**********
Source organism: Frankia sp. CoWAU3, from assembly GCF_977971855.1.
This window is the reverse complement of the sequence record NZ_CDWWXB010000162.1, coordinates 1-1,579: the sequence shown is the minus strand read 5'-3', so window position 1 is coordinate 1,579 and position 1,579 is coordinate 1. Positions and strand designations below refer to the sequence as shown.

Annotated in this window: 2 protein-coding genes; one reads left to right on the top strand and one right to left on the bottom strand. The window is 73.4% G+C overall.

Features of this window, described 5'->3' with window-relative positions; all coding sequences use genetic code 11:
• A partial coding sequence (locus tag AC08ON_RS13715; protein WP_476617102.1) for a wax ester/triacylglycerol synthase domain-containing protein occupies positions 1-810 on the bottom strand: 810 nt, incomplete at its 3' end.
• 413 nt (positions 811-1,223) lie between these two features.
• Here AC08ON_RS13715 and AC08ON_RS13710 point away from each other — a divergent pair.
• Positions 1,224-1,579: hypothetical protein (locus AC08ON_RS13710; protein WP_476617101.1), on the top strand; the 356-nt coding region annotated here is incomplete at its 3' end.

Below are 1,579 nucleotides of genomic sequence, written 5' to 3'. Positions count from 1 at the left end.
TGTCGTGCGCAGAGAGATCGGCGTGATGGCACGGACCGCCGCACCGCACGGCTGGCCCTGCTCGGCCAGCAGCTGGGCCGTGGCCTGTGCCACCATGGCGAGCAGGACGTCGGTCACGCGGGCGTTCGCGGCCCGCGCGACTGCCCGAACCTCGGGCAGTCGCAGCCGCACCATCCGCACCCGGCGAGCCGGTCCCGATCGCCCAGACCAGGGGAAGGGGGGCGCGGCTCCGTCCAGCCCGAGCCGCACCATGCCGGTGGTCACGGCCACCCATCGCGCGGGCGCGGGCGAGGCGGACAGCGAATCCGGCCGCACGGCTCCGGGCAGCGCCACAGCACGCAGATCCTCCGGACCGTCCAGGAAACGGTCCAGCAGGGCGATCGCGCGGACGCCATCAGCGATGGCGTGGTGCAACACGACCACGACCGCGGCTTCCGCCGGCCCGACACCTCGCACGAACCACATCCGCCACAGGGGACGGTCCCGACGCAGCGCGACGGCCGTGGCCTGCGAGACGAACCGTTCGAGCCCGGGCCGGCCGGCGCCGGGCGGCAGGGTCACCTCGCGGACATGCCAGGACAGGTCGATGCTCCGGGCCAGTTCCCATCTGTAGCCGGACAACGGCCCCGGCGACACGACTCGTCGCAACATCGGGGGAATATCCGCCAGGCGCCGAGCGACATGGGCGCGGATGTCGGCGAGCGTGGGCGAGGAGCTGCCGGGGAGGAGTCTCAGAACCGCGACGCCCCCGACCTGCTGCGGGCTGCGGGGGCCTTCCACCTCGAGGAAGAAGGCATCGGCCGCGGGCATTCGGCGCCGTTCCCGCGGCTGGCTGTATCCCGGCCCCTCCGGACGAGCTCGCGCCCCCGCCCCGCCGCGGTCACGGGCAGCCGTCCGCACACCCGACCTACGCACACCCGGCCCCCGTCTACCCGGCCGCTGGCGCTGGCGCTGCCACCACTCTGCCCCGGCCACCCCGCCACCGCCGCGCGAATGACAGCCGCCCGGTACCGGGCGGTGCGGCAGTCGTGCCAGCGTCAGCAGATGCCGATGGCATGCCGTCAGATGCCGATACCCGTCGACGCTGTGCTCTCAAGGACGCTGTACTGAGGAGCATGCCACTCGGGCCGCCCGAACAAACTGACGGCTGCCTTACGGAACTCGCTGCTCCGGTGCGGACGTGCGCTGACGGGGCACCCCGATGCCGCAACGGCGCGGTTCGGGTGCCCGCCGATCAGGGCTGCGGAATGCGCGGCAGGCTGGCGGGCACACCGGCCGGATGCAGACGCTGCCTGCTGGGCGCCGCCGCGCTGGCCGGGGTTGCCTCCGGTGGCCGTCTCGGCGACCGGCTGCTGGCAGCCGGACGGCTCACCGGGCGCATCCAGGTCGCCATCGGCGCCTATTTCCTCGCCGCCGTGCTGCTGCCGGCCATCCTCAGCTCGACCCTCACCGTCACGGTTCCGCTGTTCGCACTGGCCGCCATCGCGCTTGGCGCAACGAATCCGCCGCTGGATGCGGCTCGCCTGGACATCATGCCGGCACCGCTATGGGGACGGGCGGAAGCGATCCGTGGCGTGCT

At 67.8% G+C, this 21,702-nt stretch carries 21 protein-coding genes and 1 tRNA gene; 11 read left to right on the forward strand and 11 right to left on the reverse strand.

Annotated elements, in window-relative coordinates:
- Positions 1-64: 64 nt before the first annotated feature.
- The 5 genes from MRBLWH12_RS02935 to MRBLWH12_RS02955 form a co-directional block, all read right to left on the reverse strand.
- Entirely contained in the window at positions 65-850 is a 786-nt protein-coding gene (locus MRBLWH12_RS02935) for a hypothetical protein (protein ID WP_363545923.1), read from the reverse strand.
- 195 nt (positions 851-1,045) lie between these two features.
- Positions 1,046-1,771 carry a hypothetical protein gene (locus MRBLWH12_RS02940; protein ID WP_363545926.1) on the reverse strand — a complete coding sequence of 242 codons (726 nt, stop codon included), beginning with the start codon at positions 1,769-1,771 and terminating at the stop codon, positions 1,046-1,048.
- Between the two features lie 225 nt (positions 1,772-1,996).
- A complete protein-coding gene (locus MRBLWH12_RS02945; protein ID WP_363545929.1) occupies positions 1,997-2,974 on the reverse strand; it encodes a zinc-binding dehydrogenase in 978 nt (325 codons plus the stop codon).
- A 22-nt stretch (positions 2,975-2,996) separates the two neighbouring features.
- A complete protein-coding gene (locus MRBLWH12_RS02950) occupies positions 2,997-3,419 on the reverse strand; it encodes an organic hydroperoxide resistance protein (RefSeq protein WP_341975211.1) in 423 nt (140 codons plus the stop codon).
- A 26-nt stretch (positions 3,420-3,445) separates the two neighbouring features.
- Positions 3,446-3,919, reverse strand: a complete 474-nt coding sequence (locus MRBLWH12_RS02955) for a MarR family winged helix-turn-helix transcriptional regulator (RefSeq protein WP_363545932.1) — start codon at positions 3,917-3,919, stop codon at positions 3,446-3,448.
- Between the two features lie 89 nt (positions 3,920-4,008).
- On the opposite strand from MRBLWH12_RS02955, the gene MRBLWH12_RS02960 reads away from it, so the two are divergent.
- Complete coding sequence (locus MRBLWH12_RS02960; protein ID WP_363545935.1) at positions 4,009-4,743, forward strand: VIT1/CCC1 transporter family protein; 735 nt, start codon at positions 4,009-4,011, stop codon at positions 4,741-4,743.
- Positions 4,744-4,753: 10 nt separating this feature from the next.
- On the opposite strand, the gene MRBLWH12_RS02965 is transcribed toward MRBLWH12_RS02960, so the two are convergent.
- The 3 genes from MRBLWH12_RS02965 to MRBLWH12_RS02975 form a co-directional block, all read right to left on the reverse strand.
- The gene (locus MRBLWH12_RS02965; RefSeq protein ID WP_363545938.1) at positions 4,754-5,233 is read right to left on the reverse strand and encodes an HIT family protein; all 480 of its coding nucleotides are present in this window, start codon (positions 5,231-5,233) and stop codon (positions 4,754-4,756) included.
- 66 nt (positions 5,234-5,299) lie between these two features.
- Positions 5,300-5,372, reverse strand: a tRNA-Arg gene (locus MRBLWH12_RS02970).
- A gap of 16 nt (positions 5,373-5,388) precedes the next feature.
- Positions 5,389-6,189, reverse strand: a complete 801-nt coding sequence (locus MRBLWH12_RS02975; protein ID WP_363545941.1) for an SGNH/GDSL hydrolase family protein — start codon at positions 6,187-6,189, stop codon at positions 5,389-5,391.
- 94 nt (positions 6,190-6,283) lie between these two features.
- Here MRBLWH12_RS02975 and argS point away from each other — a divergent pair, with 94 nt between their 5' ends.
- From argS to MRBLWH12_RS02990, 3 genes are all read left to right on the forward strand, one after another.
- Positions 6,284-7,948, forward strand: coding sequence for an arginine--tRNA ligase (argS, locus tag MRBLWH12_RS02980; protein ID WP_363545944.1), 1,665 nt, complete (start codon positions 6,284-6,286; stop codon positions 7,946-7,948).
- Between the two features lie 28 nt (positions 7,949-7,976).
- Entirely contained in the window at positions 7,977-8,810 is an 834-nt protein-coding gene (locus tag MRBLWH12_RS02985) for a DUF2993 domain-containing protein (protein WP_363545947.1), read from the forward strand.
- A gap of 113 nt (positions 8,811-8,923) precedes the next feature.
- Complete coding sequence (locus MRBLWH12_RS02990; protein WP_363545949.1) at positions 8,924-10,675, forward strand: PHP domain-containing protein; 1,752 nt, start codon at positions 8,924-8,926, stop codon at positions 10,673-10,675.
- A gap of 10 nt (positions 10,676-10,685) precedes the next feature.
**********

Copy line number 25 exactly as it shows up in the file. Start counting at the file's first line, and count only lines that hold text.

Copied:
- On the opposite strand from MRBLWH12_RS02955, the gene MRBLWH12_RS02960 reads away from it, so the two are divergent.